Freelance journalist in Birmingham with a passion for the dynamic theatre, art, food and fashion scene in Britain's 'Second City'.
Murder Mystery Starring Blue Pop Star
When it comes to crime thrillers, Ruth Rendell probably comes a close second to Agatha Christie as Britain's favourite female crime writer. So it makes sense that after a decade focusing on Christie classics, distinguished producer Bill Kenwright has now turned his attention to adapting work by Rendell to stage.
Well known faces in the cast of A Judgement In Stone
Judgement In Stone is the latest venture by Kenwright's relatively new Classic Thriller Theatre Company, which is a spin-off of the successful Agatha Christie Theatre Company. I caught it at Birmingham's New Alexandra Theatre but it is touring nationwide and back in the Midlands at Wolverhampton Grand Theatre and Coventry's Belgrade Theatre later in the year.
It features a roll call of well known TV and pop faces, many of whom have been regulars with the Agatha Christie Theatre Company like former Soldier Soldier actor Ben Nealon playing DS Challoner. There's also the likes of Antony Costa of boy band Blue fame and actor Andrew Lancel, Coronation Street's villainous businessman Frank Foster.
Blue star Antony Costa (seated) in Judgement in Stone with Andrew Lancel
Adapted to stage by Simon Brett and Antony Lampard, it keeps the essence of Rendell's novels, slowly building up detailed background on all the characters in the plot. The thriller is based around a wealthy family and their awkward housekeeper Eunice in a quiet village full of eccentric characters and grudges.
As with most murder mysteries, the crime is set in a lavish manor house where the play opens with the arrival of DS Vetch (Andrew Lancel) and DS Challoner (Ben Nealon) weeks after gruesome murders have been committed. They are piecing everything together in current time but through constant flashbacks, the audience gets to understand why the crime happened and the revelation of who did it.
Will you guess who-dunnit in Judgement In Stone?
It's a slick production, directed by Roy Marsden, as the current police investigation fits neatly in with the flashbacks. To keep the action moving, past and present characters pass each other on stage between scenes.
Yet, despite being based around a horrific Valentine's Day murder, the plot has a fairly gentle pace. It's heavily character driven, but short on twists and red herrings.
It is well acted though, but then there is plenty of talent on stage. Leading the cast as housekeeper Eunice is Sophie Ward, playing a very different role to those she's been seen in before like Dr Helen Trent in ITV drama Heartbeat.
A Ruth Rendell mystery from the Classic Thriller Theatre Company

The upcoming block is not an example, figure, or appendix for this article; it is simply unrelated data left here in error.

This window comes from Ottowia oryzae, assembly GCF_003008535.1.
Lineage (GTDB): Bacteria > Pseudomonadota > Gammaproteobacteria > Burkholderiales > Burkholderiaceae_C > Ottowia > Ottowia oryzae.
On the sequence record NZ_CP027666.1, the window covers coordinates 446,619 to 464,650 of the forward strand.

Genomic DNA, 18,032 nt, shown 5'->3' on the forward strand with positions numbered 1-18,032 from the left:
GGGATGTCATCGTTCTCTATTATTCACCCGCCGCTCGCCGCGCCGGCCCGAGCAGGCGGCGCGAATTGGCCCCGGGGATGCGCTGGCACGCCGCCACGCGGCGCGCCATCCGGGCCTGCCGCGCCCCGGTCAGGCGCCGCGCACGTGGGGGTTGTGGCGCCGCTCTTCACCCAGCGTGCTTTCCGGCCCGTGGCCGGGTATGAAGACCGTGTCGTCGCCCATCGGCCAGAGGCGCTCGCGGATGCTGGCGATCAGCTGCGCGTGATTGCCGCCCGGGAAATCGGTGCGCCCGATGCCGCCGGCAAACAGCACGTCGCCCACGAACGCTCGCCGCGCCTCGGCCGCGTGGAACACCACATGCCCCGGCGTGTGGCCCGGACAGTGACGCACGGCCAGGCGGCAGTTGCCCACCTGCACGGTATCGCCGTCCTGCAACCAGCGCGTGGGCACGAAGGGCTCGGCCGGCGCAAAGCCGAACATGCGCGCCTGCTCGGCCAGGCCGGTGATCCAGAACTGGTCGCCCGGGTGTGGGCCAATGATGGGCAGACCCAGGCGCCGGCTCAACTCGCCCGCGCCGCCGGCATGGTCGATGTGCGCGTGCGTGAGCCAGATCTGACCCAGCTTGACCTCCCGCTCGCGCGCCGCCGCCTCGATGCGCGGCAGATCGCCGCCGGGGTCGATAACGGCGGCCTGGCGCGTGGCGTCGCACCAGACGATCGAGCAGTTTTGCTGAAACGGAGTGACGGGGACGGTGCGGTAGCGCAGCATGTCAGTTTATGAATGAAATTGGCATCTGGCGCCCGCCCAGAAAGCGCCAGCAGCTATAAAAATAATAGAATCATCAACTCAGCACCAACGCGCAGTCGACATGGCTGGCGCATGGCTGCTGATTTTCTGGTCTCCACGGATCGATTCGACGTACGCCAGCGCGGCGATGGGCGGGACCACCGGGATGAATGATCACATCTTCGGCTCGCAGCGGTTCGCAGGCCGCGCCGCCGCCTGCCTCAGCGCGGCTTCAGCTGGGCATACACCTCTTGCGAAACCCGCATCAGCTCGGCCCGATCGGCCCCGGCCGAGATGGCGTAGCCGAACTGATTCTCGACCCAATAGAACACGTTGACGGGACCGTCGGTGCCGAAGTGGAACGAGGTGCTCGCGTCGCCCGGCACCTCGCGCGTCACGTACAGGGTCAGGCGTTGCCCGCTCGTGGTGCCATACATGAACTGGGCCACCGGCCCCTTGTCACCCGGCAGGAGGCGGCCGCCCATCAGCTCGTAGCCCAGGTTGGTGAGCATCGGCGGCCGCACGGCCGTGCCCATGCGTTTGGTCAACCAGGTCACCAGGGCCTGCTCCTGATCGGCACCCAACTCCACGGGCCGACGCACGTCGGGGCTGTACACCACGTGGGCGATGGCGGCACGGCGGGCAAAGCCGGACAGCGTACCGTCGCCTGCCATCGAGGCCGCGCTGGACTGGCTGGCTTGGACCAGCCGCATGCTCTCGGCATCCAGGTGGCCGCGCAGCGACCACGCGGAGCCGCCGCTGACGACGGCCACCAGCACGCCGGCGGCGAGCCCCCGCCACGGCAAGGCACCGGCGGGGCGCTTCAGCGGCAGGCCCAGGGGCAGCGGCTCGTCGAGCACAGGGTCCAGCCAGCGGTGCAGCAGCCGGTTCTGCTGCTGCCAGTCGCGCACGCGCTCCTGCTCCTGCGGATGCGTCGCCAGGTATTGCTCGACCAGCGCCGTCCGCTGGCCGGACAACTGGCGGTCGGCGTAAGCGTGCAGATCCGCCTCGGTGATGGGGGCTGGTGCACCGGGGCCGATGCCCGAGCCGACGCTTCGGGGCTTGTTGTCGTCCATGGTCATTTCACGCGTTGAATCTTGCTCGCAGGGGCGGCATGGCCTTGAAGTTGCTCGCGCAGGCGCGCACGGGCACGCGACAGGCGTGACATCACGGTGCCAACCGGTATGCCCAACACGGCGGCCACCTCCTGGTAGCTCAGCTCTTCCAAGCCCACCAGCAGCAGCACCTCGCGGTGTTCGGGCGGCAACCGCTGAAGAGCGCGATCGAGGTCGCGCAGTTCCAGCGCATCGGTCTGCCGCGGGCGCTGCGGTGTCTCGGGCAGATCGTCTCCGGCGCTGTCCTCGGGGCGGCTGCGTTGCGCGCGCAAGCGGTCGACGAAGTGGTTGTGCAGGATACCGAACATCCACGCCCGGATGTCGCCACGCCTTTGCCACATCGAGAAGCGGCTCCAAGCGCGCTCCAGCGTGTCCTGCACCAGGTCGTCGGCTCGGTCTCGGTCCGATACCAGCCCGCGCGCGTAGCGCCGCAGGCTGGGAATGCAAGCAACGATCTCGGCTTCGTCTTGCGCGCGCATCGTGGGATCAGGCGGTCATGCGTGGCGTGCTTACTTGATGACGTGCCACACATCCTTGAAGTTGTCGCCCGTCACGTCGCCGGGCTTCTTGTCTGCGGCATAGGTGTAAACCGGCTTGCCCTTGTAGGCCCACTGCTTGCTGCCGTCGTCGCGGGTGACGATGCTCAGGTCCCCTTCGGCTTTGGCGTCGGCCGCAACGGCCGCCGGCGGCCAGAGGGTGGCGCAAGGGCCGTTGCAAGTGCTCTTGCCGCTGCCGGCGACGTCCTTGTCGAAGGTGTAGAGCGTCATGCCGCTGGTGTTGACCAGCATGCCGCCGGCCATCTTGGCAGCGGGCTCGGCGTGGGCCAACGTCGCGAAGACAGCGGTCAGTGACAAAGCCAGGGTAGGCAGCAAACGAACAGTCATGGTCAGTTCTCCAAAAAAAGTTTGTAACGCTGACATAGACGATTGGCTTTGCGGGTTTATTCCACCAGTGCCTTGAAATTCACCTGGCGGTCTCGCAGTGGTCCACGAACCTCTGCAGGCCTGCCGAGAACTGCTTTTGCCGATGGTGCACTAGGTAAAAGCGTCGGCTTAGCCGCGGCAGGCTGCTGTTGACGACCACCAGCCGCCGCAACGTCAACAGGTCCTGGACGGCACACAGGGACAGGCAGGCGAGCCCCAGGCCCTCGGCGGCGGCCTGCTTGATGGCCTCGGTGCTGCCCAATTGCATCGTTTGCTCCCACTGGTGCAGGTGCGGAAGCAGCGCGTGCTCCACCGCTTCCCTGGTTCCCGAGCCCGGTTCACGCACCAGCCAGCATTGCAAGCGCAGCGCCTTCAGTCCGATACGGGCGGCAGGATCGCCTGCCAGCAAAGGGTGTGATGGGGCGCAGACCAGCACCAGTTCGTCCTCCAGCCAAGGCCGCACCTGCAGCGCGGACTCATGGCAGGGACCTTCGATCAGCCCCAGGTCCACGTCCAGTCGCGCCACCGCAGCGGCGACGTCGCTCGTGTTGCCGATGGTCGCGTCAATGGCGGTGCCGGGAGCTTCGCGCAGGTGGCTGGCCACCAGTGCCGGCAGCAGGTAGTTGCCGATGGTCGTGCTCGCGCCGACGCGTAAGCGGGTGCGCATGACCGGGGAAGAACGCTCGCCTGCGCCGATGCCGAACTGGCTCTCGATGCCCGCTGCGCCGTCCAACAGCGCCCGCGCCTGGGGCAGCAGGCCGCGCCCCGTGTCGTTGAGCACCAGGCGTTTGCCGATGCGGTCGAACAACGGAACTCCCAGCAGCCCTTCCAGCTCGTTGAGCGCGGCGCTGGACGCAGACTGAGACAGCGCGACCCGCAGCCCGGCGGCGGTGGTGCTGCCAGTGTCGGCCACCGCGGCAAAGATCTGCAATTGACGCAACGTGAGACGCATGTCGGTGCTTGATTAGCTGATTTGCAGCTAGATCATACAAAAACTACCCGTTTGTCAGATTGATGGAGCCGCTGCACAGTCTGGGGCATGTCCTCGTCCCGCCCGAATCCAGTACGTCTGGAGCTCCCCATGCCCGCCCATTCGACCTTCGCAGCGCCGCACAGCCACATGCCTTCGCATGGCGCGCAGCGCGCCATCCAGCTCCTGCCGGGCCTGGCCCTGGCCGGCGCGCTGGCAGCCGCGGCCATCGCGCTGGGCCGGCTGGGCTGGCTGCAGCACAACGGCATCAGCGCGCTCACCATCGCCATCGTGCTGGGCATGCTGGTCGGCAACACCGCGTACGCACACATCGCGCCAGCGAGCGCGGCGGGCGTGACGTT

There's even famed movie icon Shirley Anne Field, who starred opposite Sir Laurence Olivier and Steve McQueen in the 1960's, in a small part. She has a natural air about her although her voice is quiet and didn't carry as well as the rest of the cast.
Former pop star turned actor Mark Wynter, responsible for song Venus In Blue Jeans, is debonair as the head of the family and also gets chance to sing a few notes, while younger singer Antony Costa also does a good job in his role as an ex-con gardener.
Kenwright created this new theatre company in 2015 after 10 years of success with The Agatha Christie Theatre Company and its first adaptation was of TV film Rehearsal for Murder, which went down well with audiences when it toured last year. That was written by Richard Levinson and William Link, who penned television murder mysteries for Columbo and Murder She Wrote, and was an innovative tale with an unexpected ending.
Judgement In Stone doesn't quite pack the same punch as Rehearsal For Murder and although this story is interesting, it maybe is not the most thrilling from Ruth Rendell's extensive back catalogue.
That said, it's an enjoyable enough mystery with some fine acting and a chance to exercise the little grey cells.
Judgement In Stone - UK Tour
Tickets cost from £16.90 with many available from the ATG Theatre website.
Eunice Parchman - Sophie Ward
Joan Smith - Deborah Grant
George Coverdale - Mark Wynter
Jacqueline Coverdale - Rosie Thomson
Melinda Coverdale - Jennifer Sims
Giles Mont - Joshua Price
Eva Baalham - Shirley Anne Field
Detective Superintendent Vetch - Andrew Lancel
Detective Sergeant Challoner - Ben Nealon
Rodge Meadows - Antony Costa
Produced by Bill Kenwright
Adapted for the stage by Simon Brett and Antony Lampard
Director Roy Marsden
Designer Julie Godfrey
Lighting Designer Malcolm Rippeth
Sound Designer Dan Samson